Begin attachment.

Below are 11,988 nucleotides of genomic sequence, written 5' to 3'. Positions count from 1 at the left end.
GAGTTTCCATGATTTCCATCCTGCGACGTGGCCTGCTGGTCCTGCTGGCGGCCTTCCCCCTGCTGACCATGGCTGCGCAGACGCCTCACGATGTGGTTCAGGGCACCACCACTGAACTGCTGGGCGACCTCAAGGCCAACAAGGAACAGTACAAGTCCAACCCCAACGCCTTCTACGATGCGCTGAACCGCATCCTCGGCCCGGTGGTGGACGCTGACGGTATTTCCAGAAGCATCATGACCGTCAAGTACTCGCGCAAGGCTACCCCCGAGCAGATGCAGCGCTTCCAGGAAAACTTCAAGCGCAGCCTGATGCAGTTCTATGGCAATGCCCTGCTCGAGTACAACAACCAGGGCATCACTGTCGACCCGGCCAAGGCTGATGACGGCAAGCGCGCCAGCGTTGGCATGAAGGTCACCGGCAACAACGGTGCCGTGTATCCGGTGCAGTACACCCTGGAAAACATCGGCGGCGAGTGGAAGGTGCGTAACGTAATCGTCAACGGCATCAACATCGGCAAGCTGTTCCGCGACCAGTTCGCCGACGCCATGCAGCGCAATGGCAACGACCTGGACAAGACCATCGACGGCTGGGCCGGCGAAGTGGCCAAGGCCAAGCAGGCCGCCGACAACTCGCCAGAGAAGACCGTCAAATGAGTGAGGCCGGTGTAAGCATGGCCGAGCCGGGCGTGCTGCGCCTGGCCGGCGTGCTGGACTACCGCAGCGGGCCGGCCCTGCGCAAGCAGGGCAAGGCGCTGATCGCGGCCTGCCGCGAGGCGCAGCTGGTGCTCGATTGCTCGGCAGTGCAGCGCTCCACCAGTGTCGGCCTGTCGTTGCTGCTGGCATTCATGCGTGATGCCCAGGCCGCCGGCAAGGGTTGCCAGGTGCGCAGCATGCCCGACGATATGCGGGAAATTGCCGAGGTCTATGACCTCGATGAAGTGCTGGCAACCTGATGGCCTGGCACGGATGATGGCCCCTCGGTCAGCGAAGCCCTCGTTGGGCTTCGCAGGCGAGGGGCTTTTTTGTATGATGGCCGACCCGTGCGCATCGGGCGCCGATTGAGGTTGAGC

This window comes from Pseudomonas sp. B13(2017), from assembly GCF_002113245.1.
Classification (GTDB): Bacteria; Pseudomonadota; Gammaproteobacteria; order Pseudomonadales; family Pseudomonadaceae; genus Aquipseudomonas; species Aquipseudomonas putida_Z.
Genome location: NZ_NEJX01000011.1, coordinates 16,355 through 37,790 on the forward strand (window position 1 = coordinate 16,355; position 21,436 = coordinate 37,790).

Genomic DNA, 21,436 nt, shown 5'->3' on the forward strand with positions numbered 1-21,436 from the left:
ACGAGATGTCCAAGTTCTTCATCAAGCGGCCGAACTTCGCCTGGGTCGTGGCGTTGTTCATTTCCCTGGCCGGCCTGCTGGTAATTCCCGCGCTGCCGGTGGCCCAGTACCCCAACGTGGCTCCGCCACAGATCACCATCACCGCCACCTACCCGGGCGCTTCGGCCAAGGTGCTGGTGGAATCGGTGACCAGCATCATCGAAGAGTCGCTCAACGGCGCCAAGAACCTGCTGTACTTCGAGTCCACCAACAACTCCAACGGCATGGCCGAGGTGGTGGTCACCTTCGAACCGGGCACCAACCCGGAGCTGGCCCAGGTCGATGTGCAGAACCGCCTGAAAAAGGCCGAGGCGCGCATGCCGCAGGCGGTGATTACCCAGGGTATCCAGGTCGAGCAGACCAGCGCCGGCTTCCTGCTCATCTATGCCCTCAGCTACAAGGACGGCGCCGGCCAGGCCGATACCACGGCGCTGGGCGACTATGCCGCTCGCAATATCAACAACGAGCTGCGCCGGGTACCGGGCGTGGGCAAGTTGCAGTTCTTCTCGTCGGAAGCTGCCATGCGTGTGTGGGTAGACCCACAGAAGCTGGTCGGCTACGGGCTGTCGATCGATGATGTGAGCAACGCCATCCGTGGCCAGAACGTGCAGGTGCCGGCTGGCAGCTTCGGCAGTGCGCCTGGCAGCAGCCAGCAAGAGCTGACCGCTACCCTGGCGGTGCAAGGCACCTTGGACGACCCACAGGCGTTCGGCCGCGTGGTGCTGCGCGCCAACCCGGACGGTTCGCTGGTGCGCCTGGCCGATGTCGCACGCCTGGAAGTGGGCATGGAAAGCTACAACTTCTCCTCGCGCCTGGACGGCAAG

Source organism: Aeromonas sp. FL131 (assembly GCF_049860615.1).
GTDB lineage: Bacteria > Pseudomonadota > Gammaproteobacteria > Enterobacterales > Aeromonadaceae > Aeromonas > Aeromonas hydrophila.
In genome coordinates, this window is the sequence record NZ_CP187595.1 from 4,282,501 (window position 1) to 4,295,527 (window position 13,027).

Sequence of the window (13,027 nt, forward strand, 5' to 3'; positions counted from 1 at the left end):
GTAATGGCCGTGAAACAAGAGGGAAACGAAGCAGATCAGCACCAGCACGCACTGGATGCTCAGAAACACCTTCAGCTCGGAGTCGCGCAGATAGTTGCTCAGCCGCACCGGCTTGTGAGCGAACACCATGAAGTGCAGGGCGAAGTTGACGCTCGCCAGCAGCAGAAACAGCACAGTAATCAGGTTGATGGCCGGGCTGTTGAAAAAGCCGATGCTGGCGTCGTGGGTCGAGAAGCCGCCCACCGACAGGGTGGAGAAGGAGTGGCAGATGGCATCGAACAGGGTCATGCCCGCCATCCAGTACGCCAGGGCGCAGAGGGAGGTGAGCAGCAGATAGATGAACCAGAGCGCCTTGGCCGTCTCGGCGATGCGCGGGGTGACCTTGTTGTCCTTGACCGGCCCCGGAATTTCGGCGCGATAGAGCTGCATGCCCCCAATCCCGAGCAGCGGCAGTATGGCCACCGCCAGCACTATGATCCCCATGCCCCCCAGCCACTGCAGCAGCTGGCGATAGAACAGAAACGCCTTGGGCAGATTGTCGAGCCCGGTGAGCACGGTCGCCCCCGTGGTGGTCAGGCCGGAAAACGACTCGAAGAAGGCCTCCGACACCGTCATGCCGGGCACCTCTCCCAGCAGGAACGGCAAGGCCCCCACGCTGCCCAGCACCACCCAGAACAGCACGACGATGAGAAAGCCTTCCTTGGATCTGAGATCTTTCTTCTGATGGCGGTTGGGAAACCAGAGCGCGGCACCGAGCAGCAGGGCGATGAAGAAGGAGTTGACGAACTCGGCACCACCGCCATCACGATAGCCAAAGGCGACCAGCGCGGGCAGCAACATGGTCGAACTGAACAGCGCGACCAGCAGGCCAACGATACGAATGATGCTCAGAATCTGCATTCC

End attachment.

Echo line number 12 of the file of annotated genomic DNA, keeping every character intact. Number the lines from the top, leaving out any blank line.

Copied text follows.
GTAATGGCCGTGAAACAAGAGGGAAACGAAGCAGATCAGCACCAGCACGCACTGGATGCTCAGAAACACCTTCAGCTCGGAGTCGCGCAGATAGTTGCTCAGCCGCACCGGCTTGTGAGCGAACACCATGAAGTGCAGGGCGAAGTTGACGCTCGCCAGCAGCAGAAACAGCACAGTAATCAGGTTGATGGCCGGGCTGTTGAAAAAGCCGATGCTGGCGTCGTGGGTCGAGAAGCCGCCCACCGACAGGGTGGAGAAGGAGTGGCAGATGGCATCGAACAGGGTCATGCCCGCCATCCAGTACGCCAGGGCGCAGAGGGAGGTGAGCAGCAGATAGATGAACCAGAGCGCCTTGGCCGTCTCGGCGATGCGCGGGGTGACCTTGTTGTCCTTGACCGGCCCCGGAATTTCGGCGCGATAGAGCTGCATGCCCCCAATCCCGAGCAGCGGCAGTATGGCCACCGCCAGCACTATGATCCCCATGCCCCCCAGCCACTGCAGCAGCTGGCGATAGAACAGAAACGCCTTGGGCAGATTGTCGAGCCCGGTGAGCACGGTCGCCCCCGTGGTGGTCAGGCCGGAAAACGACTCGAAGAAGGCCTCCGACACCGTCATGCCGGGCACCTCTCCCAGCAGGAACGGCAAGGCCCCCACGCTGCCCAGCACCACCCAGAACAGCACGACGATGAGAAAGCCTTCCTTGGATCTGAGATCTTTCTTCTGATGGCGGTTGGGAAACCAGAGCGCGGCACCGAGCAGCAGGGCGATGAAGAAGGAGTTGACGAACTCGGCACCACCGCCATCACGATAGCCAAAGGCGACCAGCGCGGGCAGCAACATGGTCGAACTGAACAGCGCGACCAGCAGGCCAACGATACGAATGATGCTCAGAATCTGCATTCC